'Max Havelaar' in a New English translation for Postcolonial Times

Until 1989, diversity concerned mainly 'the ethnic other', seen positively as far it concerned Socialist regimes. Today, Czechia is a rather progressive country open for LBGT+ issues.

Dutch-language Caribbean literature comes not only from Suriname, where Dutch is still the only official language, but also from one of the three so-called ABC islands: Aruba, Bonaire and Curaçao.

After the Gothenburg Book Fair in 1997 we see a shift in interest away from the Eurocentric view of Dutch-language literature to other areas of the world.

In the early 21st century, the perspective on the work of Autors with a background of Migration changed. The focus shifted yet to the message of their work.

There are several Polish writers who publish books about the LGBT-issues, both for children, for young adults, and for adult readers, but the majority of books on this subject is translated.

Not only at home, bus also abroad, Dutch-language literature by migrants has attracted a lot of attention. Most translations appeared in German, English, Italian, Spanish, French and Swedish.

Nothing provides better proof of how alive literature is today, than the complex and ideologically laden reception history of the Hungarian storybook Meseország mindenkié (Fairy Tales Are For...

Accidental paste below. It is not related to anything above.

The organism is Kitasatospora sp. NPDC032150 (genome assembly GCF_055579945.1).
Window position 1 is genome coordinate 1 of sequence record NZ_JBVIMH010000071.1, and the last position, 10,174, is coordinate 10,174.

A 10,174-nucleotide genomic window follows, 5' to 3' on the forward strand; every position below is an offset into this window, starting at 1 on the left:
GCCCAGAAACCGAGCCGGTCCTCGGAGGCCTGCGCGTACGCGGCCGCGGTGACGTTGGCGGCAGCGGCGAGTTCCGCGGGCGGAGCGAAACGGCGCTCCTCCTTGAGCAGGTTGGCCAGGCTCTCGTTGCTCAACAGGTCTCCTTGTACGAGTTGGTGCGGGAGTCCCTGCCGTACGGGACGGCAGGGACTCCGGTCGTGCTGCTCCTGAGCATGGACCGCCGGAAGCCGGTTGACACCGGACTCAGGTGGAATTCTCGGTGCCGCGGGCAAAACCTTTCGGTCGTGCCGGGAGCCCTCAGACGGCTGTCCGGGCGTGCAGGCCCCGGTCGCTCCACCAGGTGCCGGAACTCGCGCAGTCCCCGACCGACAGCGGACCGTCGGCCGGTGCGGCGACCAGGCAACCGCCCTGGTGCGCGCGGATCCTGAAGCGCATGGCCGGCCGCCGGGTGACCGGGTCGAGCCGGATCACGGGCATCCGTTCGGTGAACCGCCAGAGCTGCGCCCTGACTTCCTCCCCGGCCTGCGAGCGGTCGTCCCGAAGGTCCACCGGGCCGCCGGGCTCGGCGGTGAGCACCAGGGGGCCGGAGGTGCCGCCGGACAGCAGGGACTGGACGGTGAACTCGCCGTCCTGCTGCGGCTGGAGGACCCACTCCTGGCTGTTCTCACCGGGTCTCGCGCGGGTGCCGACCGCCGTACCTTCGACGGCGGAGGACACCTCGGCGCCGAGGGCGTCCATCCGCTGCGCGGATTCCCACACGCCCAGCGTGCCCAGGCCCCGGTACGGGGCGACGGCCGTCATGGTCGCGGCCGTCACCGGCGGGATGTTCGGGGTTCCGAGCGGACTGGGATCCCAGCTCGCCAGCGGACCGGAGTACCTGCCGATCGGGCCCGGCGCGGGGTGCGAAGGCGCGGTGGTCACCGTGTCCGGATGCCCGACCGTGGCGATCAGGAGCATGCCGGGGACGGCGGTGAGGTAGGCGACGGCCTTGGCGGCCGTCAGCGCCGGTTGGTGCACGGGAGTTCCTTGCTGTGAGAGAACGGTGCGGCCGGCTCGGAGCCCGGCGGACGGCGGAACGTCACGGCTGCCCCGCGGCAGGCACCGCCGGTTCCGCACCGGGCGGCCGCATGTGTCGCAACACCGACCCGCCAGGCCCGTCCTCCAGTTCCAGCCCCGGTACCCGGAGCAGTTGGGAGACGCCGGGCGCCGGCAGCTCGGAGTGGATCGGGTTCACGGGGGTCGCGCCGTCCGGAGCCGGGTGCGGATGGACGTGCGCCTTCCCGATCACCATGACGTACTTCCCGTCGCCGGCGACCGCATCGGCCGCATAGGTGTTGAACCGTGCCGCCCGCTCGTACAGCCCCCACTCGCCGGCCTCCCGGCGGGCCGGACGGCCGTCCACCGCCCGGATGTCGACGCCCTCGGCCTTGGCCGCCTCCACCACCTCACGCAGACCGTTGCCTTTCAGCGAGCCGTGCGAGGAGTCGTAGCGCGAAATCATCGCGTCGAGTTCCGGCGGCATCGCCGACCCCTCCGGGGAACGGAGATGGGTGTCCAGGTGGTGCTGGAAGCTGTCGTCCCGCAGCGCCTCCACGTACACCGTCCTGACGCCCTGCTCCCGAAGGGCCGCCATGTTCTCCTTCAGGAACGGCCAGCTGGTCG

During communist times, book covers and paratextual information sought a balance between diverse artistic freedom from foreign countries and state control. How was Publishing under the red veil?

In a way, what is Dutch is already ‘diverse’ to an Italian reader, and that is true for authors as well, whether they’re Dutch-born, born in the former colonies or naturalised.

The exploration of Dutch literature in Serbian translation unveils significant presence of multicultural voices that have enriched the diversity of the Dutch literary landscape in Serbia.

Children’s books are a popular Dutch and Flemish export product.

Some of the most translated Dutch writers into Romanian were not necessarily the “Big Three”, but rather names that would less likely come to mind when thinking of representative Dutch writers.